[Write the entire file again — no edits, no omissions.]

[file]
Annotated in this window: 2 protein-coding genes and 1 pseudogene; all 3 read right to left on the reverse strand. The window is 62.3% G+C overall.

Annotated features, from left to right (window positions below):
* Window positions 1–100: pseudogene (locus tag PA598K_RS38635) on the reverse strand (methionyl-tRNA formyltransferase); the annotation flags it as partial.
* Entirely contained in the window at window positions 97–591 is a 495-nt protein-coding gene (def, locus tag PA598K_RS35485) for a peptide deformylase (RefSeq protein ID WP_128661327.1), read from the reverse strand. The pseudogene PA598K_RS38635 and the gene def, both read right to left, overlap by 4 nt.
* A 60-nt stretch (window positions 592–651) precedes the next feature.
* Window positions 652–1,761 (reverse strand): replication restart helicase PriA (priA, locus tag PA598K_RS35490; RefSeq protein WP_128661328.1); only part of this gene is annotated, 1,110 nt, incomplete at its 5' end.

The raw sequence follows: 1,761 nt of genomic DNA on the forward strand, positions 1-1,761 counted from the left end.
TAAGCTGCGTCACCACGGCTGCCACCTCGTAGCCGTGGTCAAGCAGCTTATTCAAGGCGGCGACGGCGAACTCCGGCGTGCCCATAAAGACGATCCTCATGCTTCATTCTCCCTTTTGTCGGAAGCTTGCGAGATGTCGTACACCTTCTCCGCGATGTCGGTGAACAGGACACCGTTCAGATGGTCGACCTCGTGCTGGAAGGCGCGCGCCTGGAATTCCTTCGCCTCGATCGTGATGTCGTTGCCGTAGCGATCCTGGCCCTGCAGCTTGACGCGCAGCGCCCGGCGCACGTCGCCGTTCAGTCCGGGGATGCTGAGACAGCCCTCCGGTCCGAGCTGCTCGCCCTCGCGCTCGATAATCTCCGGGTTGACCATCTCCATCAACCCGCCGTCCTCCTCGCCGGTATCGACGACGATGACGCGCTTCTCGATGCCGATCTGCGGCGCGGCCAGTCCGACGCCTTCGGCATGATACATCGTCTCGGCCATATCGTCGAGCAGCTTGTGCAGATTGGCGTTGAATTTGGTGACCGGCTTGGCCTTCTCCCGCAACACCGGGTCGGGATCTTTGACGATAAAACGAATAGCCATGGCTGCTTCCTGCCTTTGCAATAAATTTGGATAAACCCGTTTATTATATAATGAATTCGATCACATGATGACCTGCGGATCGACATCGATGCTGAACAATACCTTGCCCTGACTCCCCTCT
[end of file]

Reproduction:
Annotated in this window: 2 protein-coding genes and 1 pseudogene; all 3 read right to left on the reverse strand. The window is 62.3% G+C overall.

Annotated features, from left to right (window positions below):
* Window positions 1–100: pseudogene (locus tag PA598K_RS38635) on the reverse strand (methionyl-tRNA formyltransferase); the annotation flags it as partial.
* Entirely contained in the window at window positions 97–591 is a 495-nt protein-coding gene (def, locus tag PA598K_RS35485) for a peptide deformylase (RefSeq protein ID WP_128661327.1), read from the reverse strand. The pseudogene PA598K_RS38635 and the gene def, both read right to left, overlap by 4 nt.
* A 60-nt stretch (window positions 592–651) precedes the next feature.
* Window positions 652–1,761 (reverse strand): replication restart helicase PriA (priA, locus tag PA598K_RS35490; RefSeq protein WP_128661328.1); only part of this gene is annotated, 1,110 nt, incomplete at its 5' end.

The raw sequence follows: 1,761 nt of genomic DNA on the forward strand, positions 1-1,761 counted from the left end.
TAAGCTGCGTCACCACGGCTGCCACCTCGTAGCCGTGGTCAAGCAGCTTATTCAAGGCGGCGACGGCGAACTCCGGCGTGCCCATAAAGACGATCCTCATGCTTCATTCTCCCTTTTGTCGGAAGCTTGCGAGATGTCGTACACCTTCTCCGCGATGTCGGTGAACAGGACACCGTTCAGATGGTCGACCTCGTGCTGGAAGGCGCGCGCCTGGAATTCCTTCGCCTCGATCGTGATGTCGTTGCCGTAGCGATCCTGGCCCTGCAGCTTGACGCGCAGCGCCCGGCGCACGTCGCCGTTCAGTCCGGGGATGCTGAGACAGCCCTCCGGTCCGAGCTGCTCGCCCTCGCGCTCGATAATCTCCGGGTTGACCATCTCCATCAACCCGCCGTCCTCCTCGCCGGTATCGACGACGATGACGCGCTTCTCGATGCCGATCTGCGGCGCGGCCAGTCCGACGCCTTCGGCATGATACATCGTCTCGGCCATATCGTCGAGCAGCTTGTGCAGATTGGCGTTGAATTTGGTGACCGGCTTGGCCTTCTCCCGCAACACCGGGTCGGGATCTTTGACGATAAAACGAATAGCCATGGCTGCTTCCTGCCTTTGCAATAAATTTGGATAAACCCGTTTATTATATAATGAATTCGATCACATGATGACCTGCGGATCGACATCGATGCTGAACAATACCTTGCCCTGACTCCCCTCT